A Manchester developer said he’s giving up on the land off Hackett Hill Road that was once touted as a prime setting for a high-end corporate park, after he and city officials disagreed over the future of the property.
Richard Danais said he marketed the land for six years but was unable to find corporate offices or even industrial employers interested in the property. Danais said, however, he could build townhouses and other multi-family residential units on the land, which abuts dense residential developments.
“We tried for six years, and we don’t want to continue to do it,” said Danais, a former Republican state senator. “They (the city) have a different concept than we do. Let them try.”
The city wants the land to remain as is — a potential spot for corporate offices and research facilities, or industrial and warehouse space if that doesn’t work out.
“If you look at the success we’re having in the Millyard, we’re close to capacity there,” said Mayor Joyce Craig. “The city needs a place that’s appropriate for when that happens.”
Although an auction is scheduled, Danais thinks no one will offer the $1.8 million asking price. Craig expects the city will end up taking possession of the land.
Danais borrowed money from the city six years ago to acquire the land. He faithfully made the $10,000 a month in interest-only payments. But when the debt came due this spring, he would only pay the principal balance if the city rezoned the land for residential, he said.
Manchester city officials have advertised an auction of 88 acres that comprise the Northwest Business Park. The auction is sent for Dec. 14; the assessed value of the lots amounts to $1.58 million, according to the advertisement.
Decades ago, the University of New Hampshire acquired the land and planned to build a Manchester campus there. Today, the land has a post-apocalyptic feel to it, with a deserted, crumbling road lined with street lights. Fire hydrants are in the brush. Cellular antennas ring a city water tower. And the forest is slowly taking over an unused parking lot.
Once UNH-Manchester opted for the Millyard, the city acquired the land and dubbed it the Northwest Research Park. The plan was for research facilities and corporate offices. Eventually, officials relaxed restrictions and invited industrial and warehouse users.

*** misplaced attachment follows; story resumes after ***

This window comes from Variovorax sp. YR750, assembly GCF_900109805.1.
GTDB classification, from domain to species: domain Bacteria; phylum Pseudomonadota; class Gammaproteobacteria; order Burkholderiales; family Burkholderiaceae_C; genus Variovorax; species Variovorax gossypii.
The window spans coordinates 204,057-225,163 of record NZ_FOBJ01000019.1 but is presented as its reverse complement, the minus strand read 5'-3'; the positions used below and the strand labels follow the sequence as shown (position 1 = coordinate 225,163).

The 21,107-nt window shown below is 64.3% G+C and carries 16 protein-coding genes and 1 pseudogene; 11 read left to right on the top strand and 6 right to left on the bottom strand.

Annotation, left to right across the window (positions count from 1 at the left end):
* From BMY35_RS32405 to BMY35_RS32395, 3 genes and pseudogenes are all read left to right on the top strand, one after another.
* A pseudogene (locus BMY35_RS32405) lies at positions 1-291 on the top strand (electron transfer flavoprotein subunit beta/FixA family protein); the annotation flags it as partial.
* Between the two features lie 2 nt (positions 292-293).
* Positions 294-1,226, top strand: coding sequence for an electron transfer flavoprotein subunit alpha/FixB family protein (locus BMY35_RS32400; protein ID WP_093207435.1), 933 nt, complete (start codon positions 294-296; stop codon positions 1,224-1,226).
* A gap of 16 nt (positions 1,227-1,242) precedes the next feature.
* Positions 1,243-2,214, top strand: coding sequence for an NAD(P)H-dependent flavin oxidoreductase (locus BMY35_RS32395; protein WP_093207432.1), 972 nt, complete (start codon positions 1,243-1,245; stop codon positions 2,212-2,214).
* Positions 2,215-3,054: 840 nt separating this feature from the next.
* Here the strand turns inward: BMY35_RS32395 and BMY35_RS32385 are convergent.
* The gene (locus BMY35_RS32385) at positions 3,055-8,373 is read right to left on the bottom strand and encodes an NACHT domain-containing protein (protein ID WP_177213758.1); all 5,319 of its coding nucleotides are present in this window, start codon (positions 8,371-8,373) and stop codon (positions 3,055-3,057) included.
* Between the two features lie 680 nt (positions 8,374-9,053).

Danais vigorously pursued possible uses — industrial, medical-related, even a prison, according to an application to rezone it. But the only way in is on Hackett Hilll Road, and Danais said tenants were wary about an overpass on the two-lane road. Meanwhile, Wieczorek Drive opened up hundreds of acres of land near the Manchester-Boston Regional Airport to potential employers who might have considered Hackett Hill, he said.
Danais said he was able to sell three of the Research Park lots, which the city rezoned and the Socha Companies developed into 152 townhouse apartments. He said the highest and best use of the property is residential, and he had presented the city with a proposal for 55-and-older housing, which would not have had much rush-hour impact on Hackett Hill Road and Front Street.
Last week, aldermen held a public hearing on rezoning the land to residential. City officials said the next step is for the rezoning to move to the Committee on Bills on Second Reading, but Danais said he believes the proposal will go nowhere.
Craig said the rezoning will be up to the aldermen, but did not rule out a veto. “We’ll see,” she said. She said a master plan process is underway, and now is not the time for a rash decision to rezone the property.
The land borders apartment and condominium complexes and the 602-acre Cedar Swamp Preserve.
Alderman Keith Hirschmann, whose Ward 12 includes the area, said he was the only alderman to recently vote against foreclosure. Hirschmann said the Socha development added $480,000 to the tax rolls, and he’d like to see residential development continue in the area.
“He has been doing some good things,” Hirschmann said, referring to the Socha townhouses, “and he should be given a chance.”
Hirschmann said the potential for a corporate park won’t happen until the Interstate 293 exit for the area is realigned. That could be six or seven years in the future, he said.
Craig said she is hopeful that will take place and noted the project is in the state’s 10-year highway funding plan.